Only EADs with an expiration date of March 31, 2018, that also bear the notation of “A-11” on the face of the EAD under “Category” will be subject to the automatic extension.

Please note that employers are required to “accept any documentation that appears on the Form I-9 'Lists of Acceptable Documents' that reasonably appears to be genuine and that relates to [the beneficiary], or an acceptable List A, List B, or List C receipt.” Employers may not request additional documentation. Furthermore, employers may not request proof of Liberian citizenship.

Employers are required to re-verify a Liberian Deferred Enforced Departure's employment eligibility during the extension period and either properly fill out the Form I-9 or enter the information into E-Verify.

Applying for a New EAD

In order to obtain a new EAD that will serve both as proof of employment authorization through September 30, 2018, and as employment authorization from that date until March 31, 2019, Liberian Deferred Enforced Departure beneficiaries will have to apply for an EAD by filing the Form I-765, Application for Employment Authorization, with the United States Citizenship and Immigration Services (USCIS).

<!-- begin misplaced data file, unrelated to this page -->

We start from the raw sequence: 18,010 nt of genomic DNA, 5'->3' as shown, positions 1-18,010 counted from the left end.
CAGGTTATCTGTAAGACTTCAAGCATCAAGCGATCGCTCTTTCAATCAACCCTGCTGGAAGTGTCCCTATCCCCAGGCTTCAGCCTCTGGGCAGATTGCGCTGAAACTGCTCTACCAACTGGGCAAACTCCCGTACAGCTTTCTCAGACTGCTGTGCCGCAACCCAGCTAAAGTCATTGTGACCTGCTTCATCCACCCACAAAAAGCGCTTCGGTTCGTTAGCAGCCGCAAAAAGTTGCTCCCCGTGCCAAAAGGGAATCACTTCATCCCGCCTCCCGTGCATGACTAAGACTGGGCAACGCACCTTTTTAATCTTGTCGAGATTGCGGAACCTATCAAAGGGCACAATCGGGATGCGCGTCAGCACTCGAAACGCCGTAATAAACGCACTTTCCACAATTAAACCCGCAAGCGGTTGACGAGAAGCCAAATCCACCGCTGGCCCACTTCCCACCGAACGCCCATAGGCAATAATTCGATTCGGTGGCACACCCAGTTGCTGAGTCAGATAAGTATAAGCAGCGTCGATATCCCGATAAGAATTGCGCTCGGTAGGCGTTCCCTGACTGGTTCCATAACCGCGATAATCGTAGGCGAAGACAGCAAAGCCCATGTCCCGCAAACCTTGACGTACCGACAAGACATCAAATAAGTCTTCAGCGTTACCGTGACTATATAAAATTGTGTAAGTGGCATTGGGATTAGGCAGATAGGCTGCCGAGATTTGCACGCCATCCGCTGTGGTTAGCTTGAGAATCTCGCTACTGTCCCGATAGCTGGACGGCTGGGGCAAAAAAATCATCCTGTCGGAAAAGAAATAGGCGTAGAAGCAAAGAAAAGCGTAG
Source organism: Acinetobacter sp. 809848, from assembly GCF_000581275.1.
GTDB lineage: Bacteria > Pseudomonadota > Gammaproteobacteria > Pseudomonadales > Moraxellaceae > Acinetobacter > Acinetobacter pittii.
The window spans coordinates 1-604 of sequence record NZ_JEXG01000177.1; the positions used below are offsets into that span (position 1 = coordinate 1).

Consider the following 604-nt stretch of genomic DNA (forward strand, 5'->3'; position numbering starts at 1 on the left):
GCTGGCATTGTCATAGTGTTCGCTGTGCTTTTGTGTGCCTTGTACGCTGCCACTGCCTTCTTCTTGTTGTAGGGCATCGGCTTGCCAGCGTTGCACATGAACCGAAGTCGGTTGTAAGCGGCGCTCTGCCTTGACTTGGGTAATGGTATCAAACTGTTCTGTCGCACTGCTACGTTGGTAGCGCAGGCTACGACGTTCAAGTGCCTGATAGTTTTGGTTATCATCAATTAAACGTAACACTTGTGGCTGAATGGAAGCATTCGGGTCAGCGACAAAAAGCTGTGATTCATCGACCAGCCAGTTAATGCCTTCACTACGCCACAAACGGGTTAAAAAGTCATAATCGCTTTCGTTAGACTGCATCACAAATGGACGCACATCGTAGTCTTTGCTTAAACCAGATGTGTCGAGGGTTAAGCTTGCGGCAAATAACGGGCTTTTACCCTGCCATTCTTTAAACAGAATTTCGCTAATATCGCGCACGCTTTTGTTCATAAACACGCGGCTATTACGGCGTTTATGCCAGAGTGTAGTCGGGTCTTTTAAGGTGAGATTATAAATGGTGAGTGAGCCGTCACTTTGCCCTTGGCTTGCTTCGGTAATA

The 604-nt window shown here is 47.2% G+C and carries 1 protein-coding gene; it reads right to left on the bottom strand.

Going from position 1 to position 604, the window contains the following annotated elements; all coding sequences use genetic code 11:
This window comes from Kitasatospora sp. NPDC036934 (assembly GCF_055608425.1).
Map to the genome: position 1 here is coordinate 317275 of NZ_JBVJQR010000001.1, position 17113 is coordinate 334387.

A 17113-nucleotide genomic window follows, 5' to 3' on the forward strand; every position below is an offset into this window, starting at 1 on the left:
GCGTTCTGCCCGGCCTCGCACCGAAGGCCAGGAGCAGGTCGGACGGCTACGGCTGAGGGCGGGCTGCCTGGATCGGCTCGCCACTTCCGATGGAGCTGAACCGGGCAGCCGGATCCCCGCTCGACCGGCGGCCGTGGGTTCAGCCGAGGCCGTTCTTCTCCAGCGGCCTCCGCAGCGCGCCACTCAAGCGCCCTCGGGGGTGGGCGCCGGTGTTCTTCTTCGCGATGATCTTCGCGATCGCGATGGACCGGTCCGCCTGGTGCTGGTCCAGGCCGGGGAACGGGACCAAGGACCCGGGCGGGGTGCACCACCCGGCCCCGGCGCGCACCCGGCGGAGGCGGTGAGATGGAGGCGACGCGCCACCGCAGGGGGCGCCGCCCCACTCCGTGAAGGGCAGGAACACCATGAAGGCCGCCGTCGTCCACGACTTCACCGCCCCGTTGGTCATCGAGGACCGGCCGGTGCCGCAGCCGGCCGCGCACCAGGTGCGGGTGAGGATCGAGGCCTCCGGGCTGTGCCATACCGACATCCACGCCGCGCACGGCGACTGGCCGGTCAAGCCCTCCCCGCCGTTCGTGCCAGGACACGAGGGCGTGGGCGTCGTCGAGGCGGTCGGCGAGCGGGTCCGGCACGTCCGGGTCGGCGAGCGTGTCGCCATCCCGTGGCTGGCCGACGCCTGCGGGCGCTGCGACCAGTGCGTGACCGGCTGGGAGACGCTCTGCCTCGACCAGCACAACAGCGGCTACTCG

The USCIS began accepting employment authorization applications from Liberian Deferred Enforced Departure beneficiaries on March 30, 2018. It encourages such beneficiaries to apply “as soon as possible to avoid gaps in evidence of work authorization.” The FR notice reminds beneficiaries to bear the following in mind when filing the Form I-765:

Beneficiaries should indicate that they are eligible for Deferred Enforced Departure by putting “(a)(11) ” in response to Question 16 on the Form I-765; and